With the advent of industrialization, trade and commerce saw rapid increase which led to forming of a recognized segment of society – the consumers. From the very beginning the consumers or the buyers had been disadvantaged with inferior bargaining power which led to the manufacturers and sellers taking advantage of the superior position. To protect the interest of such consumers various legislations have been brought up by different countries over time.

In India, before 1986 consumer protection was governed by various miscellaneous acts like The Drugs Control Act, 1950, The Trade and Merchandise Marks Act, 1958, The Drugs and Magic Remedies (Objectionable Advertisements) Act, 1954, etc. There was a need felt for a more comprehensive legislation to remedy the exploitation of consumers as these Acts were unable to provide appropriate remedies. Based on the framework laid down by the United Nations, finally a Consumer Protection Act (COPRA) came into effect in 1986. With the ever-changing nature of trade and commerce, consumer protection laws have simultaneously evolved and changed over the years As of now Consumer Protection Act, 2019 acts as a comprehensive legislation for consumer protection law in India.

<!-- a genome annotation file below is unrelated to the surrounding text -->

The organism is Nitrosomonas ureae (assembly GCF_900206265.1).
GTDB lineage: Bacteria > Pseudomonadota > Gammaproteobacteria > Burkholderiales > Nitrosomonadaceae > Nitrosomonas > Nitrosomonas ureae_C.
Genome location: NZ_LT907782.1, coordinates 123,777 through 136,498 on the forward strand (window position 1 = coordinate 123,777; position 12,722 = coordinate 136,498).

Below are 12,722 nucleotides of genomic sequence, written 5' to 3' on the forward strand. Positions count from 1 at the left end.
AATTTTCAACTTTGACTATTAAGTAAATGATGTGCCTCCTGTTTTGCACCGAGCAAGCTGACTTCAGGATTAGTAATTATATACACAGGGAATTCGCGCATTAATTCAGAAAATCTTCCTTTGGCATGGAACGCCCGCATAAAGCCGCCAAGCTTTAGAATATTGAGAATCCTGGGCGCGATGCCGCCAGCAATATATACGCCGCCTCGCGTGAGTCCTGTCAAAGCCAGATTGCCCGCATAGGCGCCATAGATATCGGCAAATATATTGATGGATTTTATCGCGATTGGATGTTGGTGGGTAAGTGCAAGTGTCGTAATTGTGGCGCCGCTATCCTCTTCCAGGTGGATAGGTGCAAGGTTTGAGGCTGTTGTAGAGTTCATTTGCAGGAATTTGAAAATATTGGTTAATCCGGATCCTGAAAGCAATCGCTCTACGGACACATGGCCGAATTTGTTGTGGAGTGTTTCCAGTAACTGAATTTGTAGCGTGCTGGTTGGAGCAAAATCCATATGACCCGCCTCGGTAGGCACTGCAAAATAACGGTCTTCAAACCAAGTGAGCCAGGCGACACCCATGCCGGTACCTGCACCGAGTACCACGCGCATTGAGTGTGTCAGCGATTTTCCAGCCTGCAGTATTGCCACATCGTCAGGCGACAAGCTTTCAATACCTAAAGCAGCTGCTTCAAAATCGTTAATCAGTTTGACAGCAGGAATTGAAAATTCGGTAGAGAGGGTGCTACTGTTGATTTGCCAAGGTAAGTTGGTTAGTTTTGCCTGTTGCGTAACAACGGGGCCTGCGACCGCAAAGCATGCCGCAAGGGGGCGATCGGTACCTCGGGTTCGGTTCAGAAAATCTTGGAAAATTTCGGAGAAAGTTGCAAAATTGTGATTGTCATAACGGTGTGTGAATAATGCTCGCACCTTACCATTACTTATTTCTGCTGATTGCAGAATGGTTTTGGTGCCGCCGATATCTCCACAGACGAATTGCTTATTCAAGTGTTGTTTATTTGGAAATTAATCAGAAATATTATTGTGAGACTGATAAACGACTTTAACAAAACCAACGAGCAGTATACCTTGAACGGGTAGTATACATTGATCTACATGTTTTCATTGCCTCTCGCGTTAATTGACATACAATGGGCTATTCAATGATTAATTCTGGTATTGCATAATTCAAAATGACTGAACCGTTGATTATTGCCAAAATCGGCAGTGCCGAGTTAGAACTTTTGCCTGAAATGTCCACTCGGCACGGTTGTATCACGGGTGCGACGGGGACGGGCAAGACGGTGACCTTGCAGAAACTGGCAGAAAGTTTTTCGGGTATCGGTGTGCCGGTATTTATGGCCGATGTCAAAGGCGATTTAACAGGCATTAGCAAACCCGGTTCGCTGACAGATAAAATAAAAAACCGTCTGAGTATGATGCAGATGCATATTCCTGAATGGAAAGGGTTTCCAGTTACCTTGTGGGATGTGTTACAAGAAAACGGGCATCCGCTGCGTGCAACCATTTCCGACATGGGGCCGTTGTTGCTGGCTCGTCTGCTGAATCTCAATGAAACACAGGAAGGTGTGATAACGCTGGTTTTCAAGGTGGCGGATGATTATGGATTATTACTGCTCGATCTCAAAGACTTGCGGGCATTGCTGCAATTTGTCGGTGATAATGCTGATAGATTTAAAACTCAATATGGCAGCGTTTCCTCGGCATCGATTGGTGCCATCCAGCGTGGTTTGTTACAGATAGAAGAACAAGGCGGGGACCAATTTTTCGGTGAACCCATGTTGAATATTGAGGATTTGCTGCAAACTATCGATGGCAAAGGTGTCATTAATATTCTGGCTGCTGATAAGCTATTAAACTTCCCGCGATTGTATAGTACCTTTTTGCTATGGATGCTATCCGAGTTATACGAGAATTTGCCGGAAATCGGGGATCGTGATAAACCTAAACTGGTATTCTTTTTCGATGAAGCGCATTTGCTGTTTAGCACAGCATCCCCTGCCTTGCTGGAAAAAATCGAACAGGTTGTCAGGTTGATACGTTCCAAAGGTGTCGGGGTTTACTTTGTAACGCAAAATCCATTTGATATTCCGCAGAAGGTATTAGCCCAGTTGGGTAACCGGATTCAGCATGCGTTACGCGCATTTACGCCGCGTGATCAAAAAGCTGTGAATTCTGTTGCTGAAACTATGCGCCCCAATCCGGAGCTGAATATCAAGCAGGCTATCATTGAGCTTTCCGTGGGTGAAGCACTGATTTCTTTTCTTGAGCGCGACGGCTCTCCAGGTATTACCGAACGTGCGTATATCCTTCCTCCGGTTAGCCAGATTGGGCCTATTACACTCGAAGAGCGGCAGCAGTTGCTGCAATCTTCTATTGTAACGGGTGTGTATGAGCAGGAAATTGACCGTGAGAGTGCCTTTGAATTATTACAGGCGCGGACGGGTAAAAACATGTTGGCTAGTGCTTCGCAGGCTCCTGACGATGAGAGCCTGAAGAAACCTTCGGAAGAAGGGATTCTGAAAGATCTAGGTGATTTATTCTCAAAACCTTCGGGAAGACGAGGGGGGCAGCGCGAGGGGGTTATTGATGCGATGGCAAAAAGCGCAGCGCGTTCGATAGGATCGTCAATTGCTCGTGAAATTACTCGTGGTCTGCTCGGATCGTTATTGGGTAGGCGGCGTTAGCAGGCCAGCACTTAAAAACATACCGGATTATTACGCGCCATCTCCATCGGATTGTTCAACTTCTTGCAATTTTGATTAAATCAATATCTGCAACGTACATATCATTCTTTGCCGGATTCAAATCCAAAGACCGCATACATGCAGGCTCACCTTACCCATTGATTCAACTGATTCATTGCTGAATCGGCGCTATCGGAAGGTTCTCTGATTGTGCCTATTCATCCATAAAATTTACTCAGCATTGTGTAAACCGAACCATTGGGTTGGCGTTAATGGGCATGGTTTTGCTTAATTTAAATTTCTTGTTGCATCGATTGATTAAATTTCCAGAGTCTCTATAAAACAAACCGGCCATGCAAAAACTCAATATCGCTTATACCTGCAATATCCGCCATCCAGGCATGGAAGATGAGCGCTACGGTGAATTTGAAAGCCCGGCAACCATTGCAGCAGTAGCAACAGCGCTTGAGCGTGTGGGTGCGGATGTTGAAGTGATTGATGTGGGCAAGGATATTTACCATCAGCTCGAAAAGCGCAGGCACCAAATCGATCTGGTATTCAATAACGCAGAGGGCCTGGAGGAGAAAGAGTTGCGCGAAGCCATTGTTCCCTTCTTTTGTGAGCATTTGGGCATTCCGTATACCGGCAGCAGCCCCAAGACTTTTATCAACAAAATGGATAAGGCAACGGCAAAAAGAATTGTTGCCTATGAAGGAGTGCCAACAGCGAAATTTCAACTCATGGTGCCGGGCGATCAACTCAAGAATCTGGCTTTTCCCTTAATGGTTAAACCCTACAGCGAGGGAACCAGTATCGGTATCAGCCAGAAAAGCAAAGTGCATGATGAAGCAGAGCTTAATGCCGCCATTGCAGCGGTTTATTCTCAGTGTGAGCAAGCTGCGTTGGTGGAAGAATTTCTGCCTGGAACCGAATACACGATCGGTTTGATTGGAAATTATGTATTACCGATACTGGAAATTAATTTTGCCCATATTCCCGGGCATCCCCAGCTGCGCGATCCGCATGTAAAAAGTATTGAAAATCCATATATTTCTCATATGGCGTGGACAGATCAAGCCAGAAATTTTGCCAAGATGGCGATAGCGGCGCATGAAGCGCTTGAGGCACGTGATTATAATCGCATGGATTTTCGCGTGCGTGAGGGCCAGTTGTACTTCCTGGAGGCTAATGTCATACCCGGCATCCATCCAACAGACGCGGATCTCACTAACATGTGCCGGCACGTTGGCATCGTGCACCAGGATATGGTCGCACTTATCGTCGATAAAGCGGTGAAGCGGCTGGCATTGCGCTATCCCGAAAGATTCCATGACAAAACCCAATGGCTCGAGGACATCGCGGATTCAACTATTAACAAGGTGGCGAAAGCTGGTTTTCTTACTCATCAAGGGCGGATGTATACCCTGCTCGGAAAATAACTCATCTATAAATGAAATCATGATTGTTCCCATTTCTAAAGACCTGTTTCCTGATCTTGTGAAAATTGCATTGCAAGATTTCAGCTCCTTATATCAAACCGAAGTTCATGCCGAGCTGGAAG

Development of Consumer Protection Law in India

Proper legislative attempts in regard with regulating consumer laws started with the British Colonial rule. Statutes like Indian Contract Act, 1872, Sale of Goods Act, 1930 and Drugs and Cosmetics Act, 1940 were the most prominent ones. The legislative intent with the Consumer Protection Act, 1986 (“Act 1986”) was to provide an informal consumer redressal system where an average buyers grievances could be addressed against a seller. For the first time specific adjudicating bodies were formed to address consumer grievances. The establishment of consumer forum was path breaking in this regard. Statute allowed awarding both monetary and correctional damages to the consumer by the seller. Throughout the Act, attempts are made to keep the Act simple so that the process doesn’t get complicated and the redressal becomes easy, quick and cheap.

Over the years the Act has been amended three times to majorly widen the scope of powers given to the consumer courts.


Number of new changes have been introduced in the new Consumer Protection Act, 2019 (“Act 2019”). The major changes explained briefly are:

1. Digitalization: